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It could come from many things, from something as straightforward as poor conversion to something as esoteric as mash pH.


It could be many things at this point. It may just be happy yeast in suspension. But sounds more like the hot break and cold break proteins are still in the wort. They should drop out after fermentation. When a lot of these proteins are available to yeast it can produce some off flavors (some even desirable) generally not a huge concern for most styles Most ...


Diastatic power is basically how much natural enzyme is in the grain. You need an average of 30°L per pound of grain for complete conversion of starches. So yes it does play a role in how much fermentable sugars are available to the yeast to ferment effecting the final ABV. But only to the extent that If a mash doesn't fully convert It leaves unfermentable ...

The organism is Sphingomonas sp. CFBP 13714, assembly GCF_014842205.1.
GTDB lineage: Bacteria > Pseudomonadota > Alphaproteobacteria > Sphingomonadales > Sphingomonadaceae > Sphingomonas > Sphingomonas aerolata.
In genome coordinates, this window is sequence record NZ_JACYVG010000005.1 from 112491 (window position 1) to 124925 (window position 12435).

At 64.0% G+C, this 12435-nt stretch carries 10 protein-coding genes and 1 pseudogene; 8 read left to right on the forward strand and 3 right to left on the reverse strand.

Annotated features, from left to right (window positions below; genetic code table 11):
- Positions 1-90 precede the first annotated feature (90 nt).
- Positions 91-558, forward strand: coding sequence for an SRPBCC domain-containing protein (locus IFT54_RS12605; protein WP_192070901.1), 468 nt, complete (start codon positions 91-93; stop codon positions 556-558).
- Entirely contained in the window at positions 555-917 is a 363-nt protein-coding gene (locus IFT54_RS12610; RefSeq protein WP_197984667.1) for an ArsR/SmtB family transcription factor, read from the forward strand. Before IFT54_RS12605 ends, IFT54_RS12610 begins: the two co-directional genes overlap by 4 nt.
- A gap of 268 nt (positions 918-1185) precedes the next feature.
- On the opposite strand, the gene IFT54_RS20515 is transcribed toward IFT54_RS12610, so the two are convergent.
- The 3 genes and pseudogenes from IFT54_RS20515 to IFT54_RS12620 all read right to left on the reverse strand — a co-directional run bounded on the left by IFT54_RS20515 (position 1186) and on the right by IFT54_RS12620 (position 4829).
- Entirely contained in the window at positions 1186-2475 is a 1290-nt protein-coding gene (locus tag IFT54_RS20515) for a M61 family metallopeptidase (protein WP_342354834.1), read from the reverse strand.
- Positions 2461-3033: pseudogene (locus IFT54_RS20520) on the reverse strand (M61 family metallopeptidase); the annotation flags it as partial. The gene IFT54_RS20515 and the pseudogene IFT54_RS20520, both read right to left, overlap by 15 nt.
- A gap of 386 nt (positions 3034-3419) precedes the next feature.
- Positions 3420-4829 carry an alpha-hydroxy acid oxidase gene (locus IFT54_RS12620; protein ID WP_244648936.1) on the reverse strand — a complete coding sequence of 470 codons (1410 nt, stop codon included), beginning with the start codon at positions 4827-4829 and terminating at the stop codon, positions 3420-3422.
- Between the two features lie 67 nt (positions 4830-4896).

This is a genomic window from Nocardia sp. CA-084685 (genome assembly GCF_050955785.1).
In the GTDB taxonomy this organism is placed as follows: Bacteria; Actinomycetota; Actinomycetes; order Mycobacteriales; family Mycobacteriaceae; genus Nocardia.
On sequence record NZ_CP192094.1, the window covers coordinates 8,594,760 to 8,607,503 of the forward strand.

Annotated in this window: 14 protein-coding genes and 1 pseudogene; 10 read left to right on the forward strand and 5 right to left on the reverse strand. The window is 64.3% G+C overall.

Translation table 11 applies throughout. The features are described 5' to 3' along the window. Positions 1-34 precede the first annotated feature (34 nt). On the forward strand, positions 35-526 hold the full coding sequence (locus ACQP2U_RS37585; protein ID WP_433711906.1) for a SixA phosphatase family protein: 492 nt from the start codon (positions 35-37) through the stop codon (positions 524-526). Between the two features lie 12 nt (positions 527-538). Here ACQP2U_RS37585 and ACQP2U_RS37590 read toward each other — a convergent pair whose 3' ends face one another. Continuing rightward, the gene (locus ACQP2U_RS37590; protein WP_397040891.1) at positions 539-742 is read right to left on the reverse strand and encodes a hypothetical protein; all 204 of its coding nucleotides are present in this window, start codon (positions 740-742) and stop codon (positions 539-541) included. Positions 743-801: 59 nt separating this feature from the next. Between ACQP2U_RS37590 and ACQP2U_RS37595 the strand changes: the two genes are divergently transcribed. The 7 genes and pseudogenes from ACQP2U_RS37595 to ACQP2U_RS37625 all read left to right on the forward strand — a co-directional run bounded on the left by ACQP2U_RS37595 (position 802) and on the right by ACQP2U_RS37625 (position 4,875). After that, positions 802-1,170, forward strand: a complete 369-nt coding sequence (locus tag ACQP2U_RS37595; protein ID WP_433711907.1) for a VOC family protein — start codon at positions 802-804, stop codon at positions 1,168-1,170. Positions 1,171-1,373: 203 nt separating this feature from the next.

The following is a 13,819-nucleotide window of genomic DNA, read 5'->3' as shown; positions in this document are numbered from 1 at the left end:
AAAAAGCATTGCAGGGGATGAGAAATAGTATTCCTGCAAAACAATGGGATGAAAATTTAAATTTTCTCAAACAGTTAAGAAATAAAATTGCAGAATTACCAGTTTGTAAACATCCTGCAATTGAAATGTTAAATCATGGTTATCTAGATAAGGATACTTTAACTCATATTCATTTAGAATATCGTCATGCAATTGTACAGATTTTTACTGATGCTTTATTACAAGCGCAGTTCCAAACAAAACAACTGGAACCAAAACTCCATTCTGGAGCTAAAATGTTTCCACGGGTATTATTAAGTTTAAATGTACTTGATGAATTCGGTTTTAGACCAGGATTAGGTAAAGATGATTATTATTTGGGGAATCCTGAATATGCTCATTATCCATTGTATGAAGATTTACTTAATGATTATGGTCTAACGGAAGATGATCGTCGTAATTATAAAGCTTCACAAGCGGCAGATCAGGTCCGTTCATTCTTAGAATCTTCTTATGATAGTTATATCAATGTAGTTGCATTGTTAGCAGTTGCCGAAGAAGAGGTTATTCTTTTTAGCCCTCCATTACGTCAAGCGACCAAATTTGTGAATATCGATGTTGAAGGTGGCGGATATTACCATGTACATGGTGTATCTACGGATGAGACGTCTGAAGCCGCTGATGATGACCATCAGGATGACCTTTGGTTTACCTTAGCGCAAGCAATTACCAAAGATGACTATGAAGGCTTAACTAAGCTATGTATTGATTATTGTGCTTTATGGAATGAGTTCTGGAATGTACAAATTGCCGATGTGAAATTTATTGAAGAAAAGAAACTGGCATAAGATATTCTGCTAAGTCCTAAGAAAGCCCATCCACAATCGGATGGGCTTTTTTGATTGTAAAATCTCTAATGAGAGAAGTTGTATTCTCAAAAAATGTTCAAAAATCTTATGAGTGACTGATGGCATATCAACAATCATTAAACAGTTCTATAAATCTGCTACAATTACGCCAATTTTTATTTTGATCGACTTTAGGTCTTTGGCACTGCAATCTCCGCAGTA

Diastatic power should not affect alcohol content, if it's enough. If iodine test came out negative, and there is no unconverted starch, you got all the sugars that was possible. Only if diastatic power was too low to fully convert, final amount of simple sugars will be lower. But that would mean starch in your brew, a bad thing on it's own. Mash regime ...

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